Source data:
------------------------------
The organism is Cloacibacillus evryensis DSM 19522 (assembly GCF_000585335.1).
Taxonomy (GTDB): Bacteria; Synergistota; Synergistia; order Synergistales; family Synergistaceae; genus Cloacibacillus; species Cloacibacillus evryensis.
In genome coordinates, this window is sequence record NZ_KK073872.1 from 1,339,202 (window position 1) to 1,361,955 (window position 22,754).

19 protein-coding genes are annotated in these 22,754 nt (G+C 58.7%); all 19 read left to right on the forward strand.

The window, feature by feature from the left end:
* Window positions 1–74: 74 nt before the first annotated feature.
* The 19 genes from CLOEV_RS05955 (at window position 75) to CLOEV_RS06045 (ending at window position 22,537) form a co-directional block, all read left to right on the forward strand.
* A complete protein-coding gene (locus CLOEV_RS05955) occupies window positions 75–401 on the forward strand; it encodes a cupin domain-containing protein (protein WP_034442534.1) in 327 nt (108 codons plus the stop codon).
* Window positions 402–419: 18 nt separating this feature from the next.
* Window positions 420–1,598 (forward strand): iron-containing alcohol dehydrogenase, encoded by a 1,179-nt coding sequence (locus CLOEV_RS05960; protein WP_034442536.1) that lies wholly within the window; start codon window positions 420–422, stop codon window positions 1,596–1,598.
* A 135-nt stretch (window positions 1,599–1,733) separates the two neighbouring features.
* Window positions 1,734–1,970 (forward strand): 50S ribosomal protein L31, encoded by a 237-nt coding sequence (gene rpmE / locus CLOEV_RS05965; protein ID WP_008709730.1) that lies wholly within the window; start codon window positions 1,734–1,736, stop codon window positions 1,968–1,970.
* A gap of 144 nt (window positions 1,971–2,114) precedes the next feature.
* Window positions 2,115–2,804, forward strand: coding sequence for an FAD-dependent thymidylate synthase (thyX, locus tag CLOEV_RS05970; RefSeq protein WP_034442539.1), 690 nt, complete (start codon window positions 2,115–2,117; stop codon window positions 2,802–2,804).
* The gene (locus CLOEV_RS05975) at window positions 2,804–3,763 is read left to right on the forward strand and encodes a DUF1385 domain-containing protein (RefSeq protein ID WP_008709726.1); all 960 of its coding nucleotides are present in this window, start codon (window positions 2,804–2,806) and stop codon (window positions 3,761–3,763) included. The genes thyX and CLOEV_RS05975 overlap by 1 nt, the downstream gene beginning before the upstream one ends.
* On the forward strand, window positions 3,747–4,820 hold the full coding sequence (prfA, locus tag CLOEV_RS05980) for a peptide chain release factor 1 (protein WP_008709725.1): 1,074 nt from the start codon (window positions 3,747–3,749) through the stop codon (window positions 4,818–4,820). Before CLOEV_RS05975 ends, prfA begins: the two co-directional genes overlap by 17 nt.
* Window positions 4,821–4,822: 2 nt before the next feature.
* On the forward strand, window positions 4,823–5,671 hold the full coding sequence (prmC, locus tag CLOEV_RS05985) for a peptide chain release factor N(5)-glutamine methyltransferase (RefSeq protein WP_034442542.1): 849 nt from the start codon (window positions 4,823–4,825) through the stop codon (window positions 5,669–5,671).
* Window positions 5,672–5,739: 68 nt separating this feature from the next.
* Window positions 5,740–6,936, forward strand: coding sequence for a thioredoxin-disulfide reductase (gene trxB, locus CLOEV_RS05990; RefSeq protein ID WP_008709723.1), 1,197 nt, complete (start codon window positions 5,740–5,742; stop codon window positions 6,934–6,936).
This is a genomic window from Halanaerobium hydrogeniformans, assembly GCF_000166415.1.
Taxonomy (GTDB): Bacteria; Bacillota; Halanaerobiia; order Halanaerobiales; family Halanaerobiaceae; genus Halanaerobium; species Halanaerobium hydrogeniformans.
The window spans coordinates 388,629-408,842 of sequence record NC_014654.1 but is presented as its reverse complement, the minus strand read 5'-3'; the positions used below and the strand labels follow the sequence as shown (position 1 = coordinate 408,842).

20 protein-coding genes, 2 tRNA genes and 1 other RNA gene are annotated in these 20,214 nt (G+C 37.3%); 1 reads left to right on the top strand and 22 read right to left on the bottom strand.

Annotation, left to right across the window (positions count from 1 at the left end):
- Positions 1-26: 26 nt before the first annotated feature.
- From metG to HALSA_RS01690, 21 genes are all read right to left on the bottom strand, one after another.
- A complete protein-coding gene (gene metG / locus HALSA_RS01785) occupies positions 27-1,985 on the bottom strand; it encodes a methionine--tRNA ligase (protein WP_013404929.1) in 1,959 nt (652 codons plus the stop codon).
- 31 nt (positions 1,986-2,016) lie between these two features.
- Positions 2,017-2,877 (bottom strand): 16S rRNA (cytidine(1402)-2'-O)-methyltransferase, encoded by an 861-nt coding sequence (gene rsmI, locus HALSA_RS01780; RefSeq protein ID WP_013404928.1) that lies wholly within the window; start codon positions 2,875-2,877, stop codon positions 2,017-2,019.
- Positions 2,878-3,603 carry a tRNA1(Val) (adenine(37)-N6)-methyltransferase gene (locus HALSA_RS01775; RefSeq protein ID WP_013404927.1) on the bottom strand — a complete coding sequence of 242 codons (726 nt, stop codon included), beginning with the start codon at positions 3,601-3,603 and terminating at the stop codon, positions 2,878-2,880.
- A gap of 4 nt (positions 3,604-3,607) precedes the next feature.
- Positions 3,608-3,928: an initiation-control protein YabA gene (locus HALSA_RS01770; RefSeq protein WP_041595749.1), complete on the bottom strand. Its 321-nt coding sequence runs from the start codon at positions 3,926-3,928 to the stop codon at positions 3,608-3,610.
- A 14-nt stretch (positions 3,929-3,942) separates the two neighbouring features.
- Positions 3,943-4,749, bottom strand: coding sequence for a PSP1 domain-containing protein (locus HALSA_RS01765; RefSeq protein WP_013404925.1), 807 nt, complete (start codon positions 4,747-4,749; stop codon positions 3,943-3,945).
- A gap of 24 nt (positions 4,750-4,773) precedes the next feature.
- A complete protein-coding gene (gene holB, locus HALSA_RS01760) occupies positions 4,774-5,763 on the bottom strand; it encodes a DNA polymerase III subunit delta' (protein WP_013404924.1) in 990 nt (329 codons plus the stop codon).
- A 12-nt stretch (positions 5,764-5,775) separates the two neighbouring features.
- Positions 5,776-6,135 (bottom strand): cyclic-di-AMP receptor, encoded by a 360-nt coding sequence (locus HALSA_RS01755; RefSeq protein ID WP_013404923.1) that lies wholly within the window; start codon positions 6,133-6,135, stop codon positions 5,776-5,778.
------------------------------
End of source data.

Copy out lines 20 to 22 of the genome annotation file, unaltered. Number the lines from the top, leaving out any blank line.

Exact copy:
* Window positions 5,740–6,936, forward strand: coding sequence for a thioredoxin-disulfide reductase (gene trxB, locus CLOEV_RS05990; RefSeq protein ID WP_008709723.1), 1,197 nt, complete (start codon window positions 5,740–5,742; stop codon window positions 6,934–6,936).
This is a genomic window from Halanaerobium hydrogeniformans, assembly GCF_000166415.1.
Taxonomy (GTDB): Bacteria; Bacillota; Halanaerobiia; order Halanaerobiales; family Halanaerobiaceae; genus Halanaerobium; species Halanaerobium hydrogeniformans.